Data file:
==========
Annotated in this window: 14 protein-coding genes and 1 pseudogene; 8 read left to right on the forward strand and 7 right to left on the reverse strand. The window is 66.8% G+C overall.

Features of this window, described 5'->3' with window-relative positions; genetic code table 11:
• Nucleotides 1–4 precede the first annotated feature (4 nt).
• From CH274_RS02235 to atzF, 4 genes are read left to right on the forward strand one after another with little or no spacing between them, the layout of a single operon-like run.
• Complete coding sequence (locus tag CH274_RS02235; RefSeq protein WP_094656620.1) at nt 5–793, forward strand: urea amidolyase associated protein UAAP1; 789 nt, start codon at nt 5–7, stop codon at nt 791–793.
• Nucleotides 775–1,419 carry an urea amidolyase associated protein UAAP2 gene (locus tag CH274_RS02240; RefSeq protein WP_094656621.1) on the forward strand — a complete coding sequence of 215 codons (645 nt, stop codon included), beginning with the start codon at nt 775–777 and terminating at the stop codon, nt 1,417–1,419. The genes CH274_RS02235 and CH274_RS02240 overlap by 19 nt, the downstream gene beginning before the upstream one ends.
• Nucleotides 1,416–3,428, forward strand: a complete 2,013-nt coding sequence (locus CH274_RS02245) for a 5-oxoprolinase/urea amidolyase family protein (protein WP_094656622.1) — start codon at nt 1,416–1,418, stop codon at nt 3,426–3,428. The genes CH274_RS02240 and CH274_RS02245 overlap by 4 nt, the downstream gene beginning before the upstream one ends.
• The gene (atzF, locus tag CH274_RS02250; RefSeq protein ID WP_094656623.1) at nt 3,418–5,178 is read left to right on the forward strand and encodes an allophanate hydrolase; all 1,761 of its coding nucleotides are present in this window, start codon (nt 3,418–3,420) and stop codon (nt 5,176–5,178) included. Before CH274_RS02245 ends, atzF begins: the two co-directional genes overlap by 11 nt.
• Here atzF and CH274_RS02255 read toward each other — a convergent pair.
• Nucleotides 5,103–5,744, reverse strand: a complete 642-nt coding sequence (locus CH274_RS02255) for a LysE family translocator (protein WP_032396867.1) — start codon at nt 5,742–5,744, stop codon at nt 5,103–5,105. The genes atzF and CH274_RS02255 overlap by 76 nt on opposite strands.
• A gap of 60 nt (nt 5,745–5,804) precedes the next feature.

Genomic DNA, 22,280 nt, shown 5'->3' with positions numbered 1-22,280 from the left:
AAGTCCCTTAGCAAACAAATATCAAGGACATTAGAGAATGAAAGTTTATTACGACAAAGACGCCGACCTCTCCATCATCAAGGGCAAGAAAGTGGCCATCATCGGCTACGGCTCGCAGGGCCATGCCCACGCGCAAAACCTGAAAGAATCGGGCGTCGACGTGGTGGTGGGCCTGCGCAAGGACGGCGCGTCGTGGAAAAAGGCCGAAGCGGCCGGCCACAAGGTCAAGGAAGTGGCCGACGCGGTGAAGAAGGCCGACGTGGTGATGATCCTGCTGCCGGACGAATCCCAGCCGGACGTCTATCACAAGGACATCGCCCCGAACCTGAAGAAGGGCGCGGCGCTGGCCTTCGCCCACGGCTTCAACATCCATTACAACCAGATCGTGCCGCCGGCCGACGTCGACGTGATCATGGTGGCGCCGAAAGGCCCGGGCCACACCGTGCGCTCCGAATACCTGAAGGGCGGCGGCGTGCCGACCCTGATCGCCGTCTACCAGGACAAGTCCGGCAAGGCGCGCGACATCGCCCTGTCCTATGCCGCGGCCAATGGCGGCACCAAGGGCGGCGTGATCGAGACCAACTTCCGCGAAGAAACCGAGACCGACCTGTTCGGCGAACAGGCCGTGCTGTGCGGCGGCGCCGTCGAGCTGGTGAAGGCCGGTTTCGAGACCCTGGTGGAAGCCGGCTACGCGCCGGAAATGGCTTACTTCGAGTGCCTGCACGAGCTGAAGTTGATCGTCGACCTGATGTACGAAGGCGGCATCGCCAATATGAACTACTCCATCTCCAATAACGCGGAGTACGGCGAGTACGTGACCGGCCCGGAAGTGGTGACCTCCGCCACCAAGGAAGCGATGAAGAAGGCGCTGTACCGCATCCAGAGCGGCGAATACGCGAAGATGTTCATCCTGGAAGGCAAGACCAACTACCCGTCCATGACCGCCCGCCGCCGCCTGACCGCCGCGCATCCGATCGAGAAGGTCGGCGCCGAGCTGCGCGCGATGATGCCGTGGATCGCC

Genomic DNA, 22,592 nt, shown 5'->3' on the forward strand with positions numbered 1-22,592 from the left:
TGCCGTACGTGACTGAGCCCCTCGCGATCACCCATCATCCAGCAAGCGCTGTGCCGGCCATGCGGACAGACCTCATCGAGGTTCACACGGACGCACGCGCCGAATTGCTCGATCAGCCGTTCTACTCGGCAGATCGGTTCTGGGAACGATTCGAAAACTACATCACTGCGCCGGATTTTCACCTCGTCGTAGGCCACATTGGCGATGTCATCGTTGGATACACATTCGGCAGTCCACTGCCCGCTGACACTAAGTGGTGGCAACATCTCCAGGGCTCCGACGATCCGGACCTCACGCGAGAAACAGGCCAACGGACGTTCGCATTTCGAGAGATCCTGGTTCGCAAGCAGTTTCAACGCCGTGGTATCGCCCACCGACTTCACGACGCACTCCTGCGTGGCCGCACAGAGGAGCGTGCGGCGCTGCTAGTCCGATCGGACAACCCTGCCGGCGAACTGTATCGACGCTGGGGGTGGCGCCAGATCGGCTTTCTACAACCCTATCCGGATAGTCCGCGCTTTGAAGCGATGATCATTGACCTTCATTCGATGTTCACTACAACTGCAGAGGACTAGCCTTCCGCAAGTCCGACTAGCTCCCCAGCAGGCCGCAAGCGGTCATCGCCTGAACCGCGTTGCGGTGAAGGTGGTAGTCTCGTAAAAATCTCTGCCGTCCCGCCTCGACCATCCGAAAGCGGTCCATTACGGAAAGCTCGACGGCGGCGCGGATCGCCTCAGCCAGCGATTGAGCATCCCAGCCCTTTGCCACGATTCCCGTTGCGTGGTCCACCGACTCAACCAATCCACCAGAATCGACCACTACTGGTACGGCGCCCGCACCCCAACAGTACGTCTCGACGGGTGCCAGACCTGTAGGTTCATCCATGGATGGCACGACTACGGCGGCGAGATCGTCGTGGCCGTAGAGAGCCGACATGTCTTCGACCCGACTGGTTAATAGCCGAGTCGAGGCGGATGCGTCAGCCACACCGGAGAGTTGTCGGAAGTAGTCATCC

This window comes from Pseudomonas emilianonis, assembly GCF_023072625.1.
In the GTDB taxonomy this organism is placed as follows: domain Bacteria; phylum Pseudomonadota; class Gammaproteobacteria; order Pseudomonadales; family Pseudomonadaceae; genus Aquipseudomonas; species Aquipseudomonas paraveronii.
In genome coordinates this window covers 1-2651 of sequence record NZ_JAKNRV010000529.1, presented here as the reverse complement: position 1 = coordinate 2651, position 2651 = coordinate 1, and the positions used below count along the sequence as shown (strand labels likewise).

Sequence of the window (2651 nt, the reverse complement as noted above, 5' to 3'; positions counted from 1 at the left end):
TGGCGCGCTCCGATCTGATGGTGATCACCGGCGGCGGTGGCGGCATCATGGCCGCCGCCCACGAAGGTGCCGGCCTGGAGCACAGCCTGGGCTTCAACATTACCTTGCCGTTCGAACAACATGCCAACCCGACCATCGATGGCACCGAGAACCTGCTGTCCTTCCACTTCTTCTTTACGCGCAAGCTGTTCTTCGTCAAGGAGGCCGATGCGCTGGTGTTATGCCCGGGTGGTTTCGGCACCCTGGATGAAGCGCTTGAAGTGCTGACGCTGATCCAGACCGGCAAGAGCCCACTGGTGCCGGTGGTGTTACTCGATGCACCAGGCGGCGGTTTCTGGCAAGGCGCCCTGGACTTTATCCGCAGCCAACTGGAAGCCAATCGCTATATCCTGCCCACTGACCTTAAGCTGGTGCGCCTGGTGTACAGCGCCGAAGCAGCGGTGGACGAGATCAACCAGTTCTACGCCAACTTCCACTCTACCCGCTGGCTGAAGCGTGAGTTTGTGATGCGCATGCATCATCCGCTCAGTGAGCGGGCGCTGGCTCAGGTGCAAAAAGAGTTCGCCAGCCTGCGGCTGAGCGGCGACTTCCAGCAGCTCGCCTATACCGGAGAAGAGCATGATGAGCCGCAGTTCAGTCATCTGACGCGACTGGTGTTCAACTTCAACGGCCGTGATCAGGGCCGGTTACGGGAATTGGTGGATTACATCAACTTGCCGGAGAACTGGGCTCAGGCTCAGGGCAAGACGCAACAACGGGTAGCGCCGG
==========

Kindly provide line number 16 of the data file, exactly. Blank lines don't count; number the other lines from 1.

This window comes from Pseudomonas emilianonis, assembly GCF_023072625.1.